Cats movie trailer wipes out all ‘Memory’ of the classic stage show
- Credit: UNIVERSAL PICTURES
The trailer for much anticipated movie version of Cats has landed online and it's got everyone talking but not necessarily for the right reasons
Last week I was supposed to be on holiday. I was determined to switch off and leave the real world behind. It was a wonderful opportunity for my wife and I to be together, sans children, and just enjoy some alone time.
Then, towards the end of my restful sojourn, I stumbled upon the Cats trailer. Tom Hooper, the man who gave us the brilliant King's Speech and Les Miserables, has been tasked with turning Andrew Lloyd-Webber's theatrical dance-hit into a big screen blockbuster.
Normally, this would have been a two minute distraction and I would have got on with my holiday but I couldn't believe what I was seeing. I re-watched it again, trying to convince myself that I had accidentally accessed some unofficial pre-vis footage rather than the actual trailer. No, it was the trailer.
I found my wife and suggested she watch it. "Have you seen the Cats trailer?" I asked rather pointlessly as it had just been released. I whipped out my phone and we watched it together. This was my third viewing in ten minutes. My reaction was not improving.
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Helen's reaction confirmed my sense of unease. "It looks a bit odd. The cats don't appear to have any fur and I'm not sure about Memory. It's rather oversung," was her observation.
I knew that a big screen version of Cats was in the pipeline but I wasn't quite sure when it was arriving or how they were going to treat it but the images in my head were more theatrical than CGI.
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The film has an all-star cast including: Jennifer Hudson, Judi Dench, Ian McKellen, Idris Elba, Taylor Swift, Rebel Wilson, James Corden and Royal Ballet principal dancer Francesca Hayward but it looks as if the technology has overwritten the performances.
The cats have strangely human noses and their scale is just wrong. They are too small and don't look cat-like enough. My wife, as always was right, when she observed that the Cats don't have any fur. They appear hairless and artificial. The faces just look wrong. It looks like a primitive exercise in computer image generation.
The presence of Judi Dench and her rather down-at-heel appearance suggests that she is finally getting to play Grizabella, the role she was going to play in the original production until an Achilles injury put her out of action and was replaced with just a couple of weeks to go with Elaine Paige who had just finished her West End run in Evita.
Sadly, this wasn't to be - a quick check of the cast list and we discover that Jennifer Hudson is the new, improved, cleaner, far more glamorous Grizabella and Judi Dench is Brian Blessed - or at least, his part Old Deuteronomy.
Quick glimpses of other characters in the trailer, reveals that James Corden appears to be the only one not to have been given the CGI treatment, he appears to have come on set in a giant onesie while Ian McKellen has an unsettling, creepy quality as Gus The Theatre Cat. Meanwhile, Rebel Wilson appears to be in a different movie entirely.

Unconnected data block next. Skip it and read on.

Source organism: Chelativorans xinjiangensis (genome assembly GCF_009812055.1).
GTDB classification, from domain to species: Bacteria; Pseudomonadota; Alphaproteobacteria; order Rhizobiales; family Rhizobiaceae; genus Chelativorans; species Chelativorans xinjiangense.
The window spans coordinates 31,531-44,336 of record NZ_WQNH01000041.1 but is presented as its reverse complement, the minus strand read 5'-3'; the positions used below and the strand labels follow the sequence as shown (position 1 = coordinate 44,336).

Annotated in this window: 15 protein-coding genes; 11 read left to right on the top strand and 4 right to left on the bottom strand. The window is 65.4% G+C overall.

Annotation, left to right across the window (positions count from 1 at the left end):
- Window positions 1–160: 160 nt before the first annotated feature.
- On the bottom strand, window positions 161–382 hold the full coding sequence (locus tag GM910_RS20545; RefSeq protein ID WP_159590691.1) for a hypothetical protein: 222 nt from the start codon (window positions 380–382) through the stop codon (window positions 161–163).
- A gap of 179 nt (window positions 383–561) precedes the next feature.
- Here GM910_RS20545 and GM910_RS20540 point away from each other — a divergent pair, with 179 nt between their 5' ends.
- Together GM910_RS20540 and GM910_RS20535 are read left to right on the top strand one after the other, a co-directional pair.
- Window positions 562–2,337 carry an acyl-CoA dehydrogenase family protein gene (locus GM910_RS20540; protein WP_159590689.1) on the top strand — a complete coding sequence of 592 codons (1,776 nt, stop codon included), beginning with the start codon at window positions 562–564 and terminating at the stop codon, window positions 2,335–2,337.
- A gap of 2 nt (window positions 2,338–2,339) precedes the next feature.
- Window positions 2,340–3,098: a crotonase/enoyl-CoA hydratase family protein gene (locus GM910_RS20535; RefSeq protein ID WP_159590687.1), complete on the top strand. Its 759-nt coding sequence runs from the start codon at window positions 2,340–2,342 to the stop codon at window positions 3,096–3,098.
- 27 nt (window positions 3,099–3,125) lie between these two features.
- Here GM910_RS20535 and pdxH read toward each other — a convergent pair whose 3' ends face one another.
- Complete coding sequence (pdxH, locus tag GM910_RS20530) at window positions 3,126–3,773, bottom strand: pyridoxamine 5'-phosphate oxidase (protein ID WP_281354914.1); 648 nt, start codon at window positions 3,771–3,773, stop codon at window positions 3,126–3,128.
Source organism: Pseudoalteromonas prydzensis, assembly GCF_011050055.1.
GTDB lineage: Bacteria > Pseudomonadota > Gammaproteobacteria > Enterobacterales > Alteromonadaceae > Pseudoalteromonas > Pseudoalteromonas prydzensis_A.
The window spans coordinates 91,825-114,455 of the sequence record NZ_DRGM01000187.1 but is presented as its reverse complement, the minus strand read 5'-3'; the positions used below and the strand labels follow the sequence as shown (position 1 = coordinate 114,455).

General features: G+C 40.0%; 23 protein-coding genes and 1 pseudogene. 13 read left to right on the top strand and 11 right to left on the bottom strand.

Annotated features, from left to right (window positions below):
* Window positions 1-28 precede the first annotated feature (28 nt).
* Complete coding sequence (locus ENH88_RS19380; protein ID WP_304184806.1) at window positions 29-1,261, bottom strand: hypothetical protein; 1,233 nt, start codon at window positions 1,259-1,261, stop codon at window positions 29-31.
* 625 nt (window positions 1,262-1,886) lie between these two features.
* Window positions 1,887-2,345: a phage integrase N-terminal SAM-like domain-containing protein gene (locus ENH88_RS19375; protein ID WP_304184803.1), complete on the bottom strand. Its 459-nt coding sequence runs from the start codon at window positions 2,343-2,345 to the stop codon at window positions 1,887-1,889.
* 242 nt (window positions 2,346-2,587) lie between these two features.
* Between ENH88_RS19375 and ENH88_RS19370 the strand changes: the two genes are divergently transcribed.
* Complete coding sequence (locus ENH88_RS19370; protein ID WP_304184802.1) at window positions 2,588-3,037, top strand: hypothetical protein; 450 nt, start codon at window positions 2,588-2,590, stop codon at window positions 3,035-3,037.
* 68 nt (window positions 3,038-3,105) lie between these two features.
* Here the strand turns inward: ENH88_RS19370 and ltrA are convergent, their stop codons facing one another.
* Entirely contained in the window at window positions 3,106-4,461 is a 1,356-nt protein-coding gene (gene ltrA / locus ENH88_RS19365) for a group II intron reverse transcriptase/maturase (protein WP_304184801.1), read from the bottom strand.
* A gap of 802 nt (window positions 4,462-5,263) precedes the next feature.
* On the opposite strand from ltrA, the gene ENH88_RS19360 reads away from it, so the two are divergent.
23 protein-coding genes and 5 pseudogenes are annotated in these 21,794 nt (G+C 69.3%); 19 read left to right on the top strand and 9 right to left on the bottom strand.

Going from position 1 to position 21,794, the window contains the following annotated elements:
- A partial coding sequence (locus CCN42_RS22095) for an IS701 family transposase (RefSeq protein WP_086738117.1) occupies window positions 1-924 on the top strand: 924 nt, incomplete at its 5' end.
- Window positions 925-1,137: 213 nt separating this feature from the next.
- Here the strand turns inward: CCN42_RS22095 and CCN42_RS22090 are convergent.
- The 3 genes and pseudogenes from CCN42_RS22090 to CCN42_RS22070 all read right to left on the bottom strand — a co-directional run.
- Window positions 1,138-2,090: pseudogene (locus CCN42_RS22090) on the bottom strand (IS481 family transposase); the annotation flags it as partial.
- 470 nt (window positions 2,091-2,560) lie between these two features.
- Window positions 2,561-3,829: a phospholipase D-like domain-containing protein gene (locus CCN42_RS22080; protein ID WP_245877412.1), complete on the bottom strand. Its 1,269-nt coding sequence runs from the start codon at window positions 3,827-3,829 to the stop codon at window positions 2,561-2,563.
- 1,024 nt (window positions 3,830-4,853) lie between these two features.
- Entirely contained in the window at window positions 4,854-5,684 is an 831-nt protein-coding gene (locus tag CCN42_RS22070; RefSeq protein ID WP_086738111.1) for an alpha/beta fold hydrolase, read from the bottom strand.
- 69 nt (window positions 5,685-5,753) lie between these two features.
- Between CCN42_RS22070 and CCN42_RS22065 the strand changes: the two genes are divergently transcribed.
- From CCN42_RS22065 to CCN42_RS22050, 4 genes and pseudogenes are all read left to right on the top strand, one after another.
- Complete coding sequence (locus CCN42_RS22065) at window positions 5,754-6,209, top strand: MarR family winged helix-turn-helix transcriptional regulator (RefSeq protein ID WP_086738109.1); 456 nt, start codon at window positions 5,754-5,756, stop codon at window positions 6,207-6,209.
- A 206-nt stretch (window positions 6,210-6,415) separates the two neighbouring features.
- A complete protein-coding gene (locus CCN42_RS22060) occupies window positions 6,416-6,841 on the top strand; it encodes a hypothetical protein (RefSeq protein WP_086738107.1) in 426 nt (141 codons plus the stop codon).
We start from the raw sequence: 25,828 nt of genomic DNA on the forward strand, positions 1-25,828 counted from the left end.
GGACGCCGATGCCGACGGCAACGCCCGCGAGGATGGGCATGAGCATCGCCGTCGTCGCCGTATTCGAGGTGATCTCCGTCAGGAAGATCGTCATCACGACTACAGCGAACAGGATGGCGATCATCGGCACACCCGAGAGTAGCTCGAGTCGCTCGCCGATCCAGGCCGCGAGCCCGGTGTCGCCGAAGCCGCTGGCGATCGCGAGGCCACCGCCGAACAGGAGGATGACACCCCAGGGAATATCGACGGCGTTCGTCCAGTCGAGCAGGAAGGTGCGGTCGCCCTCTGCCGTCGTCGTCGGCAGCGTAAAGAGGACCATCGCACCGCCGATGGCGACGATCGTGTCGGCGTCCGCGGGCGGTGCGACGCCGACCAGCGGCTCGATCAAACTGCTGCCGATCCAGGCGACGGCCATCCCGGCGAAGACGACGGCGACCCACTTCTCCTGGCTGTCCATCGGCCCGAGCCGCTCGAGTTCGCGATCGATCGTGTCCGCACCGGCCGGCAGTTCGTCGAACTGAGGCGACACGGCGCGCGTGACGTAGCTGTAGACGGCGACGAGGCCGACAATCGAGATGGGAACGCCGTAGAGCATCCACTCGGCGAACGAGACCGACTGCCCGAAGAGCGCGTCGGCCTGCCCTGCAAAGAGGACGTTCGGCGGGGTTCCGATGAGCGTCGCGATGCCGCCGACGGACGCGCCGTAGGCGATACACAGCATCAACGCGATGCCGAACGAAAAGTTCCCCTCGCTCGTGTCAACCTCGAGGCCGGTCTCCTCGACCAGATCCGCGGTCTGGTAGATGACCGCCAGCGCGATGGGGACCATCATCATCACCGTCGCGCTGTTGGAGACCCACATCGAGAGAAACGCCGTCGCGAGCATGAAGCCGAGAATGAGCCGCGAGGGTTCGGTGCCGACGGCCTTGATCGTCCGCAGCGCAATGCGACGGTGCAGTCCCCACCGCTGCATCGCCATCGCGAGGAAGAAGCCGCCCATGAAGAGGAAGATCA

I think part of my problem with the trailer is that it has tried to transfer what is essentially a theatrical experience into a reality-based cinematic romp through the backalleys of London. There are certain shows which require the suspension of disbelief to such a degree that they can only work within the artificial confines of the theatre.
Warhorse is a very different show to Cats, but the big screen version, even with the talented Steven Spielberg behind the camera, was a poor relation to the stage show. It wasn't a bad film by any means but the book and the stage play told the story through the eyes of Joey, the horse. You can do that in the book and with a sophisticated armature puppet on stage because you are inviting the audience to use their imaginations to enter this altered reality.
On screen, where everything is photo-real, it is impossible to see the action through the eyes of the horse. Instead you are forced to relay the story through the groom and the effect is not the same. It's not as moving.
The other thing I think is preying on my mind is that Cats has all ready had the transfer from stage to screen when the theatrical version of the show was staged for cameras in 1998 and issued on DVD. This utilised the brilliant original costumes and make-up along with Gillian Lynne's groundbreaking choreography which this new film version has replaced with new choreography from Hamilton's dance director Andy Blankenbuehler.
I think my problem with the film, as presented by the movie trailer, is that I really love the theatricality of the stage version. I love its artifice. I love the stylised presentation. Cats is the product of the theatre and the movie version, puts its strangely hairless moggies, in an over-sized hyper-realistic world full of tables, sofas and doors....and cutlery which the hands pick up in their hands. Surely, this act alone must have given director Tom Hooper some paws for thought?
But, perhaps, we shouldn't judge the film too quickly. A quick, chance conversation with West End legend Ruthie Henshall, who started her career as a dancer in Cats, said that she was reserving judgement until she had seen the actual film.
She also pointed out that the over-sized sets were a feature of the original production. "I am looking forward to seeing it. When I did the show we were fairly cat-sized in comparison to the set, if I remember right - oversized everything: forks, knives, car boot?
"Still it's got everyone talking! Also the cast looks incredible. The who's who of acting."
Cats, the movie, is out in cinemas on December 20 2019.